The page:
itself. I pinned different samples to the back of the chair in all
sorts of weathers to get a feel for them. It took a while, but in the
end I opted for a fabric with magenta velvet flowers on a natural
background so that the colour would not overpower in a small space but
be bold enough to add a splash of va-va-vroum, whilst tempered with the
subtle background. The fabric is from the Villa Nova 'Tiku' Collection,
in colours Flax and Grape.
- The arms were covered in neutral Italian linen
already had a piece of linen to hand which made a good match, so to
keep costs down I used the linen for the arms and back of the chair,
with the floral cut velvet on the inside of the back and on the top of
the seat cushion for dramatic effect. I also piped the edges of the
arms, the cushion pad and the top of the back in Tiku for contrast. The
legs were painted in Dusted Moss, Satinwood, from the Dulux colour mix
range (left over from the previous project, the shabby chic sideboard
), and adds a complementary touch.
- Strengthening the back with an extra layer of hessian
recovering the chair I tightened the springs, improved the padding
where necessary and strengthened the inside back with another layer of
hessian as it had stretched with use.
end result is quite 'bijou' if I may say so myself. Being petite, the
chair is a perfect fit and I am hoping that even when I find my more
permanent nesting place, it will be sufficiently versatile with the
neutral background to fit in anywhere. If not, maybe a throw? Or a
What projects have you got to share? We'd love to hear about them
Moving Home comes with a great opportunity to let go of a lot of
clutter and take stock of what is of real value. Leaving behind a three
bed semi with a very large garden for a small 1 bedroom cottage is the
perfect platform for a spot of recycling. Enter Necessary Furniture, a
local company who for the cost of a phone call will come and take away
unwanted items of furniture to a warehouse where things are stored until
someone else decides to give them a new home, in return for a very
modest fee! Other small items of furniture found shelter among family
and friends. Some slightly more weary pieces found their way into the
Council wood recyling facility.
Those bits that made it on to the
van and off the other end got a shock....... Where are the white walls
and stripped wooden floors we went so well with? A green
carpet? Suddenly all the stripped furniture looks totally out of synch
and dated, even scruffy. Being in rented accommodation and for an
indefinite time means having to live with it for now. And there's still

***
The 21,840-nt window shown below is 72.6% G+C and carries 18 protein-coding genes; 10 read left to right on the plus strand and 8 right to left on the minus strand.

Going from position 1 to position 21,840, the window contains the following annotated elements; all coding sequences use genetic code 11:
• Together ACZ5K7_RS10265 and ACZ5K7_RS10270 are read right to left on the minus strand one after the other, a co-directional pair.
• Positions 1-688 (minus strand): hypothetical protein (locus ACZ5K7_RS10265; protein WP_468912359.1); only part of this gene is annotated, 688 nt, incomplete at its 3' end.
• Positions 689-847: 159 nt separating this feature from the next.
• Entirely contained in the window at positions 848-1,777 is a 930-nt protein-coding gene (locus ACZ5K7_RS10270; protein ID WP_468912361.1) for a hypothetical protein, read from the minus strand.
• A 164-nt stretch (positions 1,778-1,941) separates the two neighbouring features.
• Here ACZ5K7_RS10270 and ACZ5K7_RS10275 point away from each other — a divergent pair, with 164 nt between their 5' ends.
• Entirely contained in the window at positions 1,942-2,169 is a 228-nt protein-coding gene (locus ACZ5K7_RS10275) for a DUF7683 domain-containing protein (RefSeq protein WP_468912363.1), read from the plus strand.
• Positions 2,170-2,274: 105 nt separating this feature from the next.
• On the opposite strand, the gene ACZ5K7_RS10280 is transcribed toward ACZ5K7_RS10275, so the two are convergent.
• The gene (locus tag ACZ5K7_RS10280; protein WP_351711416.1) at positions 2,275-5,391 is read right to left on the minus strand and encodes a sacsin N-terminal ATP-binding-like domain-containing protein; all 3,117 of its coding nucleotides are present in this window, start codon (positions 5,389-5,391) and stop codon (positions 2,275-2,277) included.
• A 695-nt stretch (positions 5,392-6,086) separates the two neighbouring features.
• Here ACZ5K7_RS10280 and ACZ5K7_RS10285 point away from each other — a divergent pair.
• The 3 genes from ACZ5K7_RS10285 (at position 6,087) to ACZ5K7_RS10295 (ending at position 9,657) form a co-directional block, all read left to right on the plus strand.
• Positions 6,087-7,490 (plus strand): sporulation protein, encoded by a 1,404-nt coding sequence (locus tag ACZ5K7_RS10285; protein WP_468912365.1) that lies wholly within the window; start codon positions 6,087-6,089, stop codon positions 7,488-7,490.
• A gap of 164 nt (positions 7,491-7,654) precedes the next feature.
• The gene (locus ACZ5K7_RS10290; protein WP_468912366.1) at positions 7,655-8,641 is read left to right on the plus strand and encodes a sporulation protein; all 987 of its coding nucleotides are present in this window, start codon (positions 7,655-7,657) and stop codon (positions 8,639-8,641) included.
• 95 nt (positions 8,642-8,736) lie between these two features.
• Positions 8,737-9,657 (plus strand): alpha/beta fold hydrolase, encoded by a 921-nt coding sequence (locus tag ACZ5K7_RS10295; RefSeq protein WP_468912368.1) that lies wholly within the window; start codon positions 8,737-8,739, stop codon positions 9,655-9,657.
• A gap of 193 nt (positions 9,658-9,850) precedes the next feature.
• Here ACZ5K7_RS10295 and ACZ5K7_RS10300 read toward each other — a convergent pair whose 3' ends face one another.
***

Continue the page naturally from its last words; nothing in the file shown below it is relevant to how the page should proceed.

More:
plenty of life left in this solid vintage furniture. As the days go
by, with smaller windows letting in lower levels of light, a flash of
inspiration pierces the gloom and "Eureka - I reach for the paintbrush!"
Shabby Chic saves the day! It started with the chest of drawers in
the bedroom, and spread to the desk and then to the sideboard in the
living room, and on to the shelf in the hall. Where will it all end?
Where else can you get so much fun from £14.99? And the pot's not empty
yet ! It took a bit of hunting to get the right shade of grey, but
there was a soft light shade in the Dulux mix-your-own range. Not so
stark as white, but still light enough to merge with the green carpet
and go with the magnolia walls! I'm sure I'll find other things to
shabby chic to the end of the pot.
- Sideboard in Dusted Moss
Not sure what to do about the curtains yet, but I'm sure I'll come up with something.......
on the subject of recycling, a fab site called Tactile Interiors has
lots of wonderful things made from ethical, sustainable and recyled
materials. Check out the lovely lampshade and table lamp made from
re-cycled plastic bottles at www.tactile-interiors.co.uk
Upcycling, to quote the wikipedia
definition, is the "process of converting waste materials or useless
products into new materials or products of better quality or a higher
environmental value". Or in the words of William McDonough and Michael
Braungart, authors of 'Cradle to Cradle: Remaking the Way we Make
Things", it is the 'practice of taking something that is disposable and
transforming it into something of greater use and value.
So, you may be wondering, how is this any different from recycling?
recycling tends to involve converting or extracting useful materials